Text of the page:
The whole Cyber-chase ‘plot’ could have been avoided if the Doctor and co had paused to blow up the second Cyber-shuttle. But that’s never raised as a possibility. The Doctor’s defences just sort of fail under the onslaught of – I can’t believe I’m writing this – flying Cyberman heads. The Cyberman army wakes up, of course, but it’s remarkably unclear what, if anything, the supercomputer from last episode has to do with that (I don’t know about anyone else, but I always assume that ever Cybership has a big red button marked ‘push for cliffhanger’ and it would have had about the same effect).
It all feels rather inevitable, but not in a ‘inexorably drawing together’ kind of way. More in a ‘thus the writer spake and it was so’ kind of way. There’s no real reason for these parts to cohere, no ‘but of course she/he/the Melkur was the Master all along!’ moment. We seem just to have an episode that exists to occupy the main cast for forty minutes while the actual thing we have to worry about happens in rose-tinted flashbacks.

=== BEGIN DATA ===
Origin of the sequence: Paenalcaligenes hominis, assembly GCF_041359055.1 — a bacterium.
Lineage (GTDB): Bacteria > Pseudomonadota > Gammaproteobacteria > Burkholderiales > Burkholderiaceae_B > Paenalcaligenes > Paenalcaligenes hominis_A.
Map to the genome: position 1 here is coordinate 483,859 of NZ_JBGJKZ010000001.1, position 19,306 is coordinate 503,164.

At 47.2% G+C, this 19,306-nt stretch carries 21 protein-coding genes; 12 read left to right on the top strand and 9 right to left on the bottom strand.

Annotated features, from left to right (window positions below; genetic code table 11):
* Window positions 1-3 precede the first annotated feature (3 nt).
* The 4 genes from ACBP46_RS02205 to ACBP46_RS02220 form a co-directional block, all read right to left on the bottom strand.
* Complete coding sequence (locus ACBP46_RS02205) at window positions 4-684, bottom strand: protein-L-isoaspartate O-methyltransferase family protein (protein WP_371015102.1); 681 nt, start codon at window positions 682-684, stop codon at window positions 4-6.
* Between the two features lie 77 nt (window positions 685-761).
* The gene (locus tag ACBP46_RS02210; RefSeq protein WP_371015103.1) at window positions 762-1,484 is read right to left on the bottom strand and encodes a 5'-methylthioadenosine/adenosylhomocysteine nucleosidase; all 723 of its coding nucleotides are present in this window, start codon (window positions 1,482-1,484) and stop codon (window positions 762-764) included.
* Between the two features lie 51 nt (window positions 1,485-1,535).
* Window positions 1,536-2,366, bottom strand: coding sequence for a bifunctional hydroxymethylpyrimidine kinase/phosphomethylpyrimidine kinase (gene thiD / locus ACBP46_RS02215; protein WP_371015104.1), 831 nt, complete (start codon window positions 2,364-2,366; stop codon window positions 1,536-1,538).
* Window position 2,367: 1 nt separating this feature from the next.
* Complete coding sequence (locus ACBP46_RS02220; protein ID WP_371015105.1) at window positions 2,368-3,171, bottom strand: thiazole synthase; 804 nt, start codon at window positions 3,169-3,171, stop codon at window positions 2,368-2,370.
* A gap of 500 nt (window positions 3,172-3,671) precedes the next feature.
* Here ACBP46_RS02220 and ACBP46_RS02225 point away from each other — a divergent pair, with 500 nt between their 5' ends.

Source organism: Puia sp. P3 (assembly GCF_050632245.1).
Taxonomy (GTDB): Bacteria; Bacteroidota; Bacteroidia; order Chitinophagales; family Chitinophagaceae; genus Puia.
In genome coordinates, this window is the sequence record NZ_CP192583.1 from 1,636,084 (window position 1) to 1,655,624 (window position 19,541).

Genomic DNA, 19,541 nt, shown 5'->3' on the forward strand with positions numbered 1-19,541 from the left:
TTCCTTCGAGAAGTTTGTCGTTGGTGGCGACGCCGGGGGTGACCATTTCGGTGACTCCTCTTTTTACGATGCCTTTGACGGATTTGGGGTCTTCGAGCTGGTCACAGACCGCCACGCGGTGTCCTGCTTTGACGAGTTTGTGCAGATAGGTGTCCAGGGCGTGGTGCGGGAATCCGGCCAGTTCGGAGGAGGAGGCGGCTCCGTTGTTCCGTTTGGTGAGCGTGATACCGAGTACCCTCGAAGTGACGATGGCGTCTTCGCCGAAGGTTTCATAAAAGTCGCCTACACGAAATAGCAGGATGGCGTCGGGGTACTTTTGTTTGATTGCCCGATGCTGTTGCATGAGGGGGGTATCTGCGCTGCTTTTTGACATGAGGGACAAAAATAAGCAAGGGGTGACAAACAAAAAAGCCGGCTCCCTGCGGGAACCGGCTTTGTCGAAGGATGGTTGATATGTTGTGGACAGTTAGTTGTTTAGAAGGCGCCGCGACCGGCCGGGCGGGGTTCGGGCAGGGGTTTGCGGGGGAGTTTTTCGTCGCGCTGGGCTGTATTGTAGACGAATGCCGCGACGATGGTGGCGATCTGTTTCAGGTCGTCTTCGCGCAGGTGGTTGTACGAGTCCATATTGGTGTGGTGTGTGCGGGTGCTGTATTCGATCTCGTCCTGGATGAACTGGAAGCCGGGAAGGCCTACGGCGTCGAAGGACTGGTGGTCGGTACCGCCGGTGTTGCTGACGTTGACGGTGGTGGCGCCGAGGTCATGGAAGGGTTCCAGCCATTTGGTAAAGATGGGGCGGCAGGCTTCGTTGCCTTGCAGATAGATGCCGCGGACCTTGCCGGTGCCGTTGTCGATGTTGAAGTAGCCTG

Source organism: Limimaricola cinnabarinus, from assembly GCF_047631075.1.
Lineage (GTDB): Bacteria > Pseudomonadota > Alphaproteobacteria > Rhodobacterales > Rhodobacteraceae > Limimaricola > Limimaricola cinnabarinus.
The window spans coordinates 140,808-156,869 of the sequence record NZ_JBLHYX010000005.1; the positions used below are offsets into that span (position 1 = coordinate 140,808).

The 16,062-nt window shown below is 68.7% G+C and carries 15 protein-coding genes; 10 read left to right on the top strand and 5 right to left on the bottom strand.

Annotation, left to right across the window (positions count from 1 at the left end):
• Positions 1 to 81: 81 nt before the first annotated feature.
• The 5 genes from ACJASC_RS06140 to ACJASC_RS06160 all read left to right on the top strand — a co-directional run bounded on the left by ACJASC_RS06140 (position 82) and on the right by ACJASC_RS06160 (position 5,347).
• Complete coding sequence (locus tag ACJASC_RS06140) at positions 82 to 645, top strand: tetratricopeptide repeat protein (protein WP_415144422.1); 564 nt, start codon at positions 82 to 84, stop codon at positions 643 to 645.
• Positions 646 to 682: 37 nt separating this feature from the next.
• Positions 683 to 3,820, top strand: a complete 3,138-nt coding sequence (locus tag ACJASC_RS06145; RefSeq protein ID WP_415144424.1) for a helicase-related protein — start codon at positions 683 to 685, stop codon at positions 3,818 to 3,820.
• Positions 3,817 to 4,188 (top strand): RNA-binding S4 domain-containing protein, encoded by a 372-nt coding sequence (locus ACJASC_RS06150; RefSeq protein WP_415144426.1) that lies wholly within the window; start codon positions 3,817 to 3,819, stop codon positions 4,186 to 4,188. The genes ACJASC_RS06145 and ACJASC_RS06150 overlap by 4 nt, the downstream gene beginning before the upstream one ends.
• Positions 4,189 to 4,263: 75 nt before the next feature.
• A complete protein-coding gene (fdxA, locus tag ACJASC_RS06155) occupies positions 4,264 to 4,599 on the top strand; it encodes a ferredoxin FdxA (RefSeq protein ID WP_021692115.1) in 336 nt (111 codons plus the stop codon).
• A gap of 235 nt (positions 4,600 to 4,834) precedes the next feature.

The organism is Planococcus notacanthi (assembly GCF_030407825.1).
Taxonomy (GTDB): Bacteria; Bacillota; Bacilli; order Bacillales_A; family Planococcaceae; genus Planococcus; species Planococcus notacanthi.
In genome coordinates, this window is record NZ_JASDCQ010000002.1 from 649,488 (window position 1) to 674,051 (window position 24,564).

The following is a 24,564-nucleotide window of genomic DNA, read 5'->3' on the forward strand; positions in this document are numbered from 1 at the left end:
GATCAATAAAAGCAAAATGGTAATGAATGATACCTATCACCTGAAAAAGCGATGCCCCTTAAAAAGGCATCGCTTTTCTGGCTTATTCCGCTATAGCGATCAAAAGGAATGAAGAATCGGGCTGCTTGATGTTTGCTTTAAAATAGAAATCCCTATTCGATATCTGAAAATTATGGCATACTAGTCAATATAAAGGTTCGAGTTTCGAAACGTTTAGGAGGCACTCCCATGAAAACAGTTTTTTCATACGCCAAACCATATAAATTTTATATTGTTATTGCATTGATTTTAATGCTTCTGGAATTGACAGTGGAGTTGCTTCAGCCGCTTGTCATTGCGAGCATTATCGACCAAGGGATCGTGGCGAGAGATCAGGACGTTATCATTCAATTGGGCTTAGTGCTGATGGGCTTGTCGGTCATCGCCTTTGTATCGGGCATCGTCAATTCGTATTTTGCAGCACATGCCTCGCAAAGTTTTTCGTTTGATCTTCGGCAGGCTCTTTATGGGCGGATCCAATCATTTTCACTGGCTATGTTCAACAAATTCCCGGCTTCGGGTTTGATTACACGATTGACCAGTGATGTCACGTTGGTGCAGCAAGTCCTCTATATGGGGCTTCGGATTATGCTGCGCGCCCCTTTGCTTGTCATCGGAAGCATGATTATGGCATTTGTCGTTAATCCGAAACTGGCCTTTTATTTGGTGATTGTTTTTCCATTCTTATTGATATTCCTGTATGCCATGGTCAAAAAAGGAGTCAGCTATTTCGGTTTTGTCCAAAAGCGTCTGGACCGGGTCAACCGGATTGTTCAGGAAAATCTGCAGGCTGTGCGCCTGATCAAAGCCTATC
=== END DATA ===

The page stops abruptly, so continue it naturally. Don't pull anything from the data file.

And fair play to the show, there was something delightfully macabre about Brendon’s old boss and his dad showing up to mind-wipe him on the last day of work. But I wonder if things would have felt more satisfying if that had all cohered with the main cast’s plot thread at the end of this episode rather than (I assume/fervently hope) at the beginning of the next one.
Also . . . adding spikes to make the Cybermen more threatening? Really?
February 29, 2020 @ 8:58 am